Imagine you really could take the weather with you, keeping yourself at your most comfortable temperature no matter what the person next to you preferred. Fantasy? Perhaps not, as MIT researchers have developed “Local Warming”, a system that creates personalized climates around individuals.
It works by aiming heat into a small area surrounding each individual in the room, thus reducing heating costs and energy waste.
Demonstrated to the public for the first time at the 14th Venice Architecture Biennale, Local Warming makes use of Wi-Fi based motion tracking and ceiling-mounted dynamic heating elements to create personal climates around each person inside a building. The idea behind the tech is to save energy by reducing the amount of energy wasted on heating empty or partially occupied buildings.
The system works like this: when someone enters a Local Warming space their location and direction of travel is recognized using MIT-developed Wi-Fi-based location tracking technology. This data is then dispatched to the heating elements which aim themselves at you. The heating elements comprise a servo-motor that changes direction, a bulb to generate infrared radiation, a cold mirror, and other optics to create focused beams.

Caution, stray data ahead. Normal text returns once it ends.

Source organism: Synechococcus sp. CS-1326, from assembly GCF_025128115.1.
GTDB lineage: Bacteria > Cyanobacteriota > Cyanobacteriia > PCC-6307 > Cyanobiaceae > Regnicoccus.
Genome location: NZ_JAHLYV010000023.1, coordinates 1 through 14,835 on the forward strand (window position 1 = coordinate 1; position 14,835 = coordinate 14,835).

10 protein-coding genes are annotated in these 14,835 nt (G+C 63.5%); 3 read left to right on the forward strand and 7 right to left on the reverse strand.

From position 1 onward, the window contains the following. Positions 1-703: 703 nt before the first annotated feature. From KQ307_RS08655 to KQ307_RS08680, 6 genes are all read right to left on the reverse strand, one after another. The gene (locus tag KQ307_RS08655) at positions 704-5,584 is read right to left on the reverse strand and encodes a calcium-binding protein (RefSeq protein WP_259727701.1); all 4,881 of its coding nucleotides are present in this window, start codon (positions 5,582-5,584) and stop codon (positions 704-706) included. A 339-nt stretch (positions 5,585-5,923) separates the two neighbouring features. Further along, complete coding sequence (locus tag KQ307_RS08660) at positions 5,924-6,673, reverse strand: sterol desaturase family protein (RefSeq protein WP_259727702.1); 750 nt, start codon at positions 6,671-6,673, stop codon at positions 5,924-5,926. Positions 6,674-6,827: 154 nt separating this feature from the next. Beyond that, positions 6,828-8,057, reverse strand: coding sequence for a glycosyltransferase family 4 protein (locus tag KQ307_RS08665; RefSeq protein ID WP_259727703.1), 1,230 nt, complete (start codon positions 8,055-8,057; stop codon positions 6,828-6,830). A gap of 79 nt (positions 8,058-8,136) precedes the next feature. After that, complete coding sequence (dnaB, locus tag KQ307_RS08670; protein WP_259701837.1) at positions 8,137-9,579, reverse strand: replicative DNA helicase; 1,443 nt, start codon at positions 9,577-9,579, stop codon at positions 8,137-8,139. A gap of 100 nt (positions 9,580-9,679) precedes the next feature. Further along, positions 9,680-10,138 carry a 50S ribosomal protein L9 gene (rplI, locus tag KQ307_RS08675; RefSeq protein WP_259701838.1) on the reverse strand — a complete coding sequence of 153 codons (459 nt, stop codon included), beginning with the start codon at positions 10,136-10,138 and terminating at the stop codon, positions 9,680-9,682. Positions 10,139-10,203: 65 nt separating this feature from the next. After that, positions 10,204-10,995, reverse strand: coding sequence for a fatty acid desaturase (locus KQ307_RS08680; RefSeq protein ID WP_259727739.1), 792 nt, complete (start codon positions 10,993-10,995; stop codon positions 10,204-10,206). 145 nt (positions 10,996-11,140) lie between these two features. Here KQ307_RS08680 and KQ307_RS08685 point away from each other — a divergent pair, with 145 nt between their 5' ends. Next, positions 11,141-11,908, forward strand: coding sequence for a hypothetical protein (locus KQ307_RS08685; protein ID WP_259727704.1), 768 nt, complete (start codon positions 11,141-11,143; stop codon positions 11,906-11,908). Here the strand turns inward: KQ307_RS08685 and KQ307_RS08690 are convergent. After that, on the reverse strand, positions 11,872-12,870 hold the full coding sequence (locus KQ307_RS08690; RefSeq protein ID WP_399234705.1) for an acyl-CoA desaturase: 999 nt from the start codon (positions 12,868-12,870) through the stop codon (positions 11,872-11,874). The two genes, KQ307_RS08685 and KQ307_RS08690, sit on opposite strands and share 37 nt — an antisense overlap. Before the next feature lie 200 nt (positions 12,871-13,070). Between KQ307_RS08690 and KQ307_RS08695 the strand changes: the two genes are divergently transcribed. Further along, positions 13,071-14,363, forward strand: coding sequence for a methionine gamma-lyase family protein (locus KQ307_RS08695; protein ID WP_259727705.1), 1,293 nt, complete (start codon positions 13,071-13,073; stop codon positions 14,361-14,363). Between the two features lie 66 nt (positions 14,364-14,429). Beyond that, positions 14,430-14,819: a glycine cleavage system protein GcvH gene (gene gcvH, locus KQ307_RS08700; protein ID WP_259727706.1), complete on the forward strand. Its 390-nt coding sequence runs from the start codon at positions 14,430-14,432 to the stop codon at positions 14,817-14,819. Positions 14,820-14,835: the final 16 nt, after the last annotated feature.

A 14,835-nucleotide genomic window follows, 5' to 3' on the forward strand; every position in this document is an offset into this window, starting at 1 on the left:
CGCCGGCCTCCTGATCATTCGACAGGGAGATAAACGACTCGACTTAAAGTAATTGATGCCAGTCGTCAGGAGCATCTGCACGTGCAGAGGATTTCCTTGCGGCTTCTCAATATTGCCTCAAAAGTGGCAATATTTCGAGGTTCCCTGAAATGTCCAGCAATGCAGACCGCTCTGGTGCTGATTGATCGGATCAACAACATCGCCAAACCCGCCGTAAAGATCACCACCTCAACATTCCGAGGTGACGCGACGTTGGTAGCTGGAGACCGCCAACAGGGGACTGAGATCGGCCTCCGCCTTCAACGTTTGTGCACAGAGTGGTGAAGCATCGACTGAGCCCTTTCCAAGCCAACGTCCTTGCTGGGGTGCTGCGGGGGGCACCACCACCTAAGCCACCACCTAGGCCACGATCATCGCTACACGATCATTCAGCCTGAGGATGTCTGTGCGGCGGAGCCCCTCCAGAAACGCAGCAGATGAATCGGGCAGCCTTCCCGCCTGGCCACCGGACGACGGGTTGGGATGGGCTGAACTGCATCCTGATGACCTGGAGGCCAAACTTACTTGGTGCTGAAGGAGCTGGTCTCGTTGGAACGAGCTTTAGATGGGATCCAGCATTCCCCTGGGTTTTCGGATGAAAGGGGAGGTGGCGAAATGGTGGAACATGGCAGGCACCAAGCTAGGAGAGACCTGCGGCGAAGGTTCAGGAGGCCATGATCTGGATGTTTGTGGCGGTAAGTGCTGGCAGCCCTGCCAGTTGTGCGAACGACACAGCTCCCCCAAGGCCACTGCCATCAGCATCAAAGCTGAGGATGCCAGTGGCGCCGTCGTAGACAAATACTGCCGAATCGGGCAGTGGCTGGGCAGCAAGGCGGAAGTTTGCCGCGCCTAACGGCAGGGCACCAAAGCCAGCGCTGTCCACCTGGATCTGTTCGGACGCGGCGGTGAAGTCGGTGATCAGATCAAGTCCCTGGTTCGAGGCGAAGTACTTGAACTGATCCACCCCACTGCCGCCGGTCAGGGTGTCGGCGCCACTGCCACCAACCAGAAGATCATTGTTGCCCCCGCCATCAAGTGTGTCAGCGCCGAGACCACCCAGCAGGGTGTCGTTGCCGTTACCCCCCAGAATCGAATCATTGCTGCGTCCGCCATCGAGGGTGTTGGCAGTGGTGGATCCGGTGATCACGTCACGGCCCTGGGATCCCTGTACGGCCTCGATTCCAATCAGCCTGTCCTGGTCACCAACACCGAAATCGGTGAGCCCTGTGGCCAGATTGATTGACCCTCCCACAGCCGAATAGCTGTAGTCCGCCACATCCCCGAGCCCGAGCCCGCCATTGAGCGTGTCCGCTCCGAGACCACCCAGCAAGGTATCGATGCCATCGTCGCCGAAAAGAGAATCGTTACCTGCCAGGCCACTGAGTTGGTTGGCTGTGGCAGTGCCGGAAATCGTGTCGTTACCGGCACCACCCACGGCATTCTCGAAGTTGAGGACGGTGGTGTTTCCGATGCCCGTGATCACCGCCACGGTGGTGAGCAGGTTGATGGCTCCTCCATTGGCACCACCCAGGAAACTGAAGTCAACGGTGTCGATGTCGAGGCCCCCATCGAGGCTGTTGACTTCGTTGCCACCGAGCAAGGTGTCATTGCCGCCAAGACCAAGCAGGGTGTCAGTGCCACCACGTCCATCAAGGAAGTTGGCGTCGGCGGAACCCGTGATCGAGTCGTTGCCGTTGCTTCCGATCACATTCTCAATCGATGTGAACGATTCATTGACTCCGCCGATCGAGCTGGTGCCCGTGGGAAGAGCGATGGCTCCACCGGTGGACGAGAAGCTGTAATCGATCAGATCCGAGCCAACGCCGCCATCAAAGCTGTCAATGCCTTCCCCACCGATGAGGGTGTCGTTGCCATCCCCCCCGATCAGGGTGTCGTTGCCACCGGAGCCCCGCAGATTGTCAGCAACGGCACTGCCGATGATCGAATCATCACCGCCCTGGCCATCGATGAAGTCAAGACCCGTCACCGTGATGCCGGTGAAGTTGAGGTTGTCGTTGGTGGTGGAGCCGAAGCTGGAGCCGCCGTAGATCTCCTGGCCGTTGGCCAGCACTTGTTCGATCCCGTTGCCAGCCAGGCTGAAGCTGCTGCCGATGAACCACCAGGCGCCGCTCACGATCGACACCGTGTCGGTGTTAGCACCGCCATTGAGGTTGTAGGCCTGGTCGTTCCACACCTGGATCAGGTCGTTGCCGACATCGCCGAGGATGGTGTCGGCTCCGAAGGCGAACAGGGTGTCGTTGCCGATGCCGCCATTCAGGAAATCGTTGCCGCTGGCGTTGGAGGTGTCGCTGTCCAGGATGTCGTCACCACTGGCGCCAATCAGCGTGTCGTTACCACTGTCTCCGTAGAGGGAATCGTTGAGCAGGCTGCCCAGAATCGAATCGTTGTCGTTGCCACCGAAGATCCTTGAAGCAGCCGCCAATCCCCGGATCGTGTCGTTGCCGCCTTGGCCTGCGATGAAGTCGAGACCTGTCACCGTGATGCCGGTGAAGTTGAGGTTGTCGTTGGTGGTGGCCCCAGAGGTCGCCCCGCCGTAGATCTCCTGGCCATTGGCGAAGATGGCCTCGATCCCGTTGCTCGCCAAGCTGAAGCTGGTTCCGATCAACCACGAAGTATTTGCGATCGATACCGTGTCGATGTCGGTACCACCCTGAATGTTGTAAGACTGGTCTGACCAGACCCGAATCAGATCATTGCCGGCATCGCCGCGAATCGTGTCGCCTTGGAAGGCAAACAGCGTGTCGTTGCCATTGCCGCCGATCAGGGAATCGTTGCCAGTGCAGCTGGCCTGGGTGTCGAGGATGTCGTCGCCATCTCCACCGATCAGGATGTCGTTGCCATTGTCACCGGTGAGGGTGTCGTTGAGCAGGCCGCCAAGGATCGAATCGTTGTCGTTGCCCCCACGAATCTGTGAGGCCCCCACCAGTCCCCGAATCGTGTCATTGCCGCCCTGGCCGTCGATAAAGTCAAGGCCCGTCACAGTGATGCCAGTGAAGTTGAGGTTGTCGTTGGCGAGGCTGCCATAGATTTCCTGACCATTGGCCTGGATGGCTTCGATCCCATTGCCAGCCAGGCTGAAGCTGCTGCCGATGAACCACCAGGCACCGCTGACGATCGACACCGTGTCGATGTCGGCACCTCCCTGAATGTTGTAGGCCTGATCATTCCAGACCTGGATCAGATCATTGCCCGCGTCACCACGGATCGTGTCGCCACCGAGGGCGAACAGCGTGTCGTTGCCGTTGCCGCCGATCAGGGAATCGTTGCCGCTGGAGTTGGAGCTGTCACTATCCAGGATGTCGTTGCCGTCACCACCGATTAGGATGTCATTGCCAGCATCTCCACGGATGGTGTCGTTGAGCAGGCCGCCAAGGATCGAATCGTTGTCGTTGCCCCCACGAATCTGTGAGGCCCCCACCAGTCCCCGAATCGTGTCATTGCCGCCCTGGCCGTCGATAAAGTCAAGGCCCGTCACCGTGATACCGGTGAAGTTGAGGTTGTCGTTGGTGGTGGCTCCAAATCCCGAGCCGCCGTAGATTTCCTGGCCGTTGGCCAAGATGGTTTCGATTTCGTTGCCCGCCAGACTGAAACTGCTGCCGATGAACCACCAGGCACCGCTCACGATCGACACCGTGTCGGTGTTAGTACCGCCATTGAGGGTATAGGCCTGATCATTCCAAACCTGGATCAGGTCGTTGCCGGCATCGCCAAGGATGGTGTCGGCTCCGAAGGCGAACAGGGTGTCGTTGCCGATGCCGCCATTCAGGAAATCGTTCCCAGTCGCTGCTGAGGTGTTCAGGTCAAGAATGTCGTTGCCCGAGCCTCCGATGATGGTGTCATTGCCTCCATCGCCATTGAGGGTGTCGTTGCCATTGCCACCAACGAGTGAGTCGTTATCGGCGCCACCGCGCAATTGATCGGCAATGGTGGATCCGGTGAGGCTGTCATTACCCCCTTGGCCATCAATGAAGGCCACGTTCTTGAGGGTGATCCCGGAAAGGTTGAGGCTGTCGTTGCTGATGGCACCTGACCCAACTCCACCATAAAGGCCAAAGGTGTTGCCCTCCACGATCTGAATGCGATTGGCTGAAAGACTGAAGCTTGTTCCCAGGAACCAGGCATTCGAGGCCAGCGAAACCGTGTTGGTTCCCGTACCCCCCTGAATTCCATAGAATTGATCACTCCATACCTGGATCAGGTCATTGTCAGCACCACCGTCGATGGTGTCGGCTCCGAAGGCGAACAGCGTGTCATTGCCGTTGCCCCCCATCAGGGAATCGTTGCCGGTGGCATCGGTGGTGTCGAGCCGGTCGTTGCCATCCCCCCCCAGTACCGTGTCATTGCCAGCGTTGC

“Infrared heat is emitted to generate what are essentially spotlights of warmth centered on people a few meters away,” explains Leigh Christie, the project engineer. “This ensures ultimate comfort, while improving the overall energy efficiency.”
The developers believe future applications of the technology could allow each person to set their own preferred temperature using their smartphone – a boon to anyone in search of air conditioning.